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Dogs and Hip Replacements

 by jaime on 22 Jul 2014 |
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The human body is a complex system that consists of a highly integrated musculoskeletal system that makes all movement possible. When you get up out of your chair after reading this piece, you'll engage your muscles to get your body moving. Tendons and ligaments support movement in your joints, and your skeletal system holds it all together and upright.
Your dog's body is just the same. Dogs have a musculoskeletal system that includes muscles, tendons, ligaments, and vital joints that make running, jumping, and playing possible. Older dogs and those suffering from genetic deformities (hip dysplasia) are candidates for hip replacement, but what should you as the owner know about the process?
Spotting hip problems
Joint pain has the same impact on the life of a dog as it does on a human. If you notice that your dog whines in discomfort at simple movements, this could be a clear sign of hip problems. Health problems in the hips can lead to stiffness, lameness, poor range of motion, and a lack of interest in exercise in your dog. While it could be a temporary issue causing the pain, the longer these issues are present the more likely it is that something severe is bothering your pooch.
Candidates for hip replacements
The presence of hip problems does not mean your dog is automatically eligible for the procedure. In order to be considered a candidate, your dog must reach skeletal maturity first. This means that your dog's skeletal structure must be done growing. This generally occurs by the time your dog reaches nine months. Keep in mind that some larger dog breeds don't reach skeletal maturity until 11 months.
Additionally, your dog must be healthy in general to undergo the procedure. A veterinarian may not perform the procedure if your dog has other joint or bone conditions, as well as nerve disease, as these can impact the effectiveness of the procedure. Dogs with arthritic hips are not generally considered candidates for hip replacement, assuming they have normal function that is pain-free.
Post-op care
If your dog undergoes hip replacement surgery, it will spend two days in the care of veterinarians. Dogs are usually taken in as patients on the day of the surgery and held until the following day when a vet is comfortable releasing them. At this point, you become responsible for your dog's care.
Your dog's surgical incision must be kept clean and monitored on a daily basis. You will need to discourage your dog from licking (as much as possible) the incision site. Additionally, you'll be responsible for monitoring the site for redness, swelling, or any discharge. After roughly two weeks, your vet will be able to remove the sutures from your dog.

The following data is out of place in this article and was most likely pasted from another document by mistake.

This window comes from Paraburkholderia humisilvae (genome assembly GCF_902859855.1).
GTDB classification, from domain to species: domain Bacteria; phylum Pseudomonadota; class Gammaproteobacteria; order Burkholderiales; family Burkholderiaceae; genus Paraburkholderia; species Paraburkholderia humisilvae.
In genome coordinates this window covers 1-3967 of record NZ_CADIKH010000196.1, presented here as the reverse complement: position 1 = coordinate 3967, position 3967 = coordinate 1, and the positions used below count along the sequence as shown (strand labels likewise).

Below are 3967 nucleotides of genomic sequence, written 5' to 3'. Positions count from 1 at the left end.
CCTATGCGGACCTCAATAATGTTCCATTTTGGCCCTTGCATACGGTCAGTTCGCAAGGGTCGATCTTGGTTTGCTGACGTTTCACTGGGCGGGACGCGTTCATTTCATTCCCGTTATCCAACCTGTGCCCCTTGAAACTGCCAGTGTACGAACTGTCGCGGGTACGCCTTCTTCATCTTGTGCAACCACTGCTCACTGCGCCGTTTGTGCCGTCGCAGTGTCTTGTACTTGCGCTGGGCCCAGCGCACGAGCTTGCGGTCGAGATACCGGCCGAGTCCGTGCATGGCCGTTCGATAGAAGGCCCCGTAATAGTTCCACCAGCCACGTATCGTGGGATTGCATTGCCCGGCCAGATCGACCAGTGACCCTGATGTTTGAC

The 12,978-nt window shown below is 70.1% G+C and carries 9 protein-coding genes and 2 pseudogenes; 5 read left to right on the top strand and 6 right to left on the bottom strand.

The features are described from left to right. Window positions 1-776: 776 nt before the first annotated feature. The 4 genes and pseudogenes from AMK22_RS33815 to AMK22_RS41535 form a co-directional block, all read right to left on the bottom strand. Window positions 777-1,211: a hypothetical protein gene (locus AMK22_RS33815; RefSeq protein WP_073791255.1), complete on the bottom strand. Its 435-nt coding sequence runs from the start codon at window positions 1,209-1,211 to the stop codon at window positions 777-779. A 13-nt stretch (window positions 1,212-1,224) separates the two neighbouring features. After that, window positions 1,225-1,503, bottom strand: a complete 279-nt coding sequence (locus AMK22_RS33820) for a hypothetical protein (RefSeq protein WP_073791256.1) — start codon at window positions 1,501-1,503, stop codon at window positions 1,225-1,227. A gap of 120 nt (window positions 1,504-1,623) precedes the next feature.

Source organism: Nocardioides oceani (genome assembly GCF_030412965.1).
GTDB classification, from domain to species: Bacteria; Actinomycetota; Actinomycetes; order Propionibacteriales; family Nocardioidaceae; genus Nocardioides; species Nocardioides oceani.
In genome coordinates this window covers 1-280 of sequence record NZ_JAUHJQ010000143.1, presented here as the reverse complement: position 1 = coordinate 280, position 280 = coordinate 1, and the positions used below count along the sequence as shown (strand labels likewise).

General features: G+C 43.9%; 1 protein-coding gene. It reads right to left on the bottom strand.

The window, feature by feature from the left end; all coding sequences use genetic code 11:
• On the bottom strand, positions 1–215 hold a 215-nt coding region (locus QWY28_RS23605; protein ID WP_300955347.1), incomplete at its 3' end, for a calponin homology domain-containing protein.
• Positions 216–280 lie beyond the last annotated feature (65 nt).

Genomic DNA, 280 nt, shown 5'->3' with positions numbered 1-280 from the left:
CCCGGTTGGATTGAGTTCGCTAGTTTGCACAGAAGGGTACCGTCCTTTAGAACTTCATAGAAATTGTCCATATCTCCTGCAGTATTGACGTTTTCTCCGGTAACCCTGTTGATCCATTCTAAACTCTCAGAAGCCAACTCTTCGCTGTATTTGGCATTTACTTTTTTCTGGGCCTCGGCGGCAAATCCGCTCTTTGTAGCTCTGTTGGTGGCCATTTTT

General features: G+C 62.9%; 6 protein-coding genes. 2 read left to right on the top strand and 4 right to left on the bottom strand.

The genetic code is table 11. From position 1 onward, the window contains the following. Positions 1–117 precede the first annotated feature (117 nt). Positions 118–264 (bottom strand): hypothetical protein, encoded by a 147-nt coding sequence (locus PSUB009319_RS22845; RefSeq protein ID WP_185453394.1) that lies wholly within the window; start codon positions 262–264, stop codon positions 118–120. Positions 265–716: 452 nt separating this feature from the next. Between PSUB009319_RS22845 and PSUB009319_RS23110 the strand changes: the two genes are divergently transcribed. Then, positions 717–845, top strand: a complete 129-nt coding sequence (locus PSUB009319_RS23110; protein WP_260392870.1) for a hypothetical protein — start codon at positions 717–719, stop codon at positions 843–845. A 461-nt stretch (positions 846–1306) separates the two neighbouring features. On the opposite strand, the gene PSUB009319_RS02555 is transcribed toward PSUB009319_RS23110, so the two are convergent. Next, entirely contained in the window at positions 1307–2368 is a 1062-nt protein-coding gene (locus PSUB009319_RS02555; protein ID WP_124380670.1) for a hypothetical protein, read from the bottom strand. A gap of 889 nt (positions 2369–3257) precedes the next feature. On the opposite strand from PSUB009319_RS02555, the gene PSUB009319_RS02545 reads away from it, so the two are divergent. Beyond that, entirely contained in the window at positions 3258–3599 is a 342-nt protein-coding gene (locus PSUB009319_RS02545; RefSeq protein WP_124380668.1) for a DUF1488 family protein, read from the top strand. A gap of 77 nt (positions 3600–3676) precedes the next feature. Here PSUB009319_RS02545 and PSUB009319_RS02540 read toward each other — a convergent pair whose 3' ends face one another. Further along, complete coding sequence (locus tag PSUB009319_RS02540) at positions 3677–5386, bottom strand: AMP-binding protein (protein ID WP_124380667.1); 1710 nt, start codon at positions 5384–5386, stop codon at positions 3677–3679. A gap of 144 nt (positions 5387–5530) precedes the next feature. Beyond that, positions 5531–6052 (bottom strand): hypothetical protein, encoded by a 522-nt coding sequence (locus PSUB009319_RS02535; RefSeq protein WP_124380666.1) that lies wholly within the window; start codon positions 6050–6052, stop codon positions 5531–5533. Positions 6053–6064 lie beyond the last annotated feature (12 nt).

Throughout its recovery you will need to strictly control your dog's activity levels. In the first two months following surgery your dog should remain on a leash outside. Movement outside should be restricted to bodily functions and a brief walk, no longer than ten minutes in duration. During that same timeframe, your dog should not be running, jumping, or playing inside or outside.
Try to avoid taking your dog through rooms with slipper floors and control its pace when using the stairs. It isn't necessary for you to carry them on the stairs, but you do need to firmly grasp its leash to ensure it takes time on the stairs and establishes solid footing with each step. When you cannot be home with your pet, it should be confined to a small room in the house.
Once your dog has passed the first two months of recovery, you can begin slowly increasing its activity level. Do not rush your dog. Give it time to get back to previous activity levels. A good guideline is to allow your dog four weeks to get back up to speed.
Can hip replacement be avoided?

A hip replacement isn't a necessity in dogs with hip issues. There are non-surgical solutions to certain hip problems, such as physical therapy, but only your veterinarian can help identify the proper non-surgical solution for your dog.
If your dog has hip dysplasia, there is no preventative action you can take. Hip dysplasia is an inherited defect that will eventually strike your dog, and there is no product that can prevent it from developing. Hip replacement is a solution to hip dysplasia, but not a preventative tool.
When it comes to other hip problems that can occur as a result of normal aging or wear and tear, you can avoid hip problems with proper diet and exercise. If you help your dog maintain a healthy weight it can help decrease the stress on its joint caused by excess weight. Additionally, a good exercise regimen can help strengthen the muscles around the joints.

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